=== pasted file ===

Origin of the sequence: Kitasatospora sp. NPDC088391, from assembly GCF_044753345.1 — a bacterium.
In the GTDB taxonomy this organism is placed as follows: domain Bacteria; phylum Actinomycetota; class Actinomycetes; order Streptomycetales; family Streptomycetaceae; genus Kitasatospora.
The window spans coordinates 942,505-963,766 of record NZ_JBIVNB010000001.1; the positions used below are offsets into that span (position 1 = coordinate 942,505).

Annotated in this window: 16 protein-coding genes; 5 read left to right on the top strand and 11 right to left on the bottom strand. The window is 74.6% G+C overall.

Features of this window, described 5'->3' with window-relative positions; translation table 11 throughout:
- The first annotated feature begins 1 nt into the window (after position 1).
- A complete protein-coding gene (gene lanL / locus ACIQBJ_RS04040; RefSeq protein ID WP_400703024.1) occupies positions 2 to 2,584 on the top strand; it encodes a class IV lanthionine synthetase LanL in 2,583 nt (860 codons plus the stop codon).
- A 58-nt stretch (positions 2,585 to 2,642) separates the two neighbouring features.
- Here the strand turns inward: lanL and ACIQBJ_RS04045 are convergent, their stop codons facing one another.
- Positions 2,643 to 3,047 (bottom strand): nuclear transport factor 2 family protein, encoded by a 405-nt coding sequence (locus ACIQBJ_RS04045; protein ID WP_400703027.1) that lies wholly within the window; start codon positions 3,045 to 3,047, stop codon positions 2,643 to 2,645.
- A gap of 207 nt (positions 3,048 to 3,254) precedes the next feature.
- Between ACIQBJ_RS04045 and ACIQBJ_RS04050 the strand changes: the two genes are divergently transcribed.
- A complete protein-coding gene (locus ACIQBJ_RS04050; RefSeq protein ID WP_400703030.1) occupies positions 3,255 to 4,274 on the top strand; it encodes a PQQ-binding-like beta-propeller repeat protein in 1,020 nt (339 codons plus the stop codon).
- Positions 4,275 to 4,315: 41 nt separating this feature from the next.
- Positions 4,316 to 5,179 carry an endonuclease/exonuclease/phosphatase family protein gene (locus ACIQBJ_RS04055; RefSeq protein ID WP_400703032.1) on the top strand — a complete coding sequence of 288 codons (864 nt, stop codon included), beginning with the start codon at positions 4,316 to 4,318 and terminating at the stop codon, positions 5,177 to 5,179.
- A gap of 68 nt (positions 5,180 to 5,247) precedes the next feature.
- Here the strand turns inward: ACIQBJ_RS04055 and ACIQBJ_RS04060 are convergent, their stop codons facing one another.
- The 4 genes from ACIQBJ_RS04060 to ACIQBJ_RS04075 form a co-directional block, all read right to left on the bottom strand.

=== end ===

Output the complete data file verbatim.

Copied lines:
Origin of the sequence: Kitasatospora sp. NPDC088391, from assembly GCF_044753345.1 — a bacterium.
In the GTDB taxonomy this organism is placed as follows: domain Bacteria; phylum Actinomycetota; class Actinomycetes; order Streptomycetales; family Streptomycetaceae; genus Kitasatospora.
The window spans coordinates 942,505-963,766 of record NZ_JBIVNB010000001.1; the positions used below are offsets into that span (position 1 = coordinate 942,505).

Annotated in this window: 16 protein-coding genes; 5 read left to right on the top strand and 11 right to left on the bottom strand. The window is 74.6% G+C overall.

Features of this window, described 5'->3' with window-relative positions; translation table 11 throughout:
- The first annotated feature begins 1 nt into the window (after position 1).
- A complete protein-coding gene (gene lanL / locus ACIQBJ_RS04040; RefSeq protein ID WP_400703024.1) occupies positions 2 to 2,584 on the top strand; it encodes a class IV lanthionine synthetase LanL in 2,583 nt (860 codons plus the stop codon).
- A 58-nt stretch (positions 2,585 to 2,642) separates the two neighbouring features.
- Here the strand turns inward: lanL and ACIQBJ_RS04045 are convergent, their stop codons facing one another.
- Positions 2,643 to 3,047 (bottom strand): nuclear transport factor 2 family protein, encoded by a 405-nt coding sequence (locus ACIQBJ_RS04045; protein ID WP_400703027.1) that lies wholly within the window; start codon positions 3,045 to 3,047, stop codon positions 2,643 to 2,645.
- A gap of 207 nt (positions 3,048 to 3,254) precedes the next feature.
- Between ACIQBJ_RS04045 and ACIQBJ_RS04050 the strand changes: the two genes are divergently transcribed.
- A complete protein-coding gene (locus ACIQBJ_RS04050; RefSeq protein ID WP_400703030.1) occupies positions 3,255 to 4,274 on the top strand; it encodes a PQQ-binding-like beta-propeller repeat protein in 1,020 nt (339 codons plus the stop codon).
- Positions 4,275 to 4,315: 41 nt separating this feature from the next.
- Positions 4,316 to 5,179 carry an endonuclease/exonuclease/phosphatase family protein gene (locus ACIQBJ_RS04055; RefSeq protein ID WP_400703032.1) on the top strand — a complete coding sequence of 288 codons (864 nt, stop codon included), beginning with the start codon at positions 4,316 to 4,318 and terminating at the stop codon, positions 5,177 to 5,179.
- A gap of 68 nt (positions 5,180 to 5,247) precedes the next feature.
- Here the strand turns inward: ACIQBJ_RS04055 and ACIQBJ_RS04060 are convergent, their stop codons facing one another.
- The 4 genes from ACIQBJ_RS04060 to ACIQBJ_RS04075 form a co-directional block, all read right to left on the bottom strand.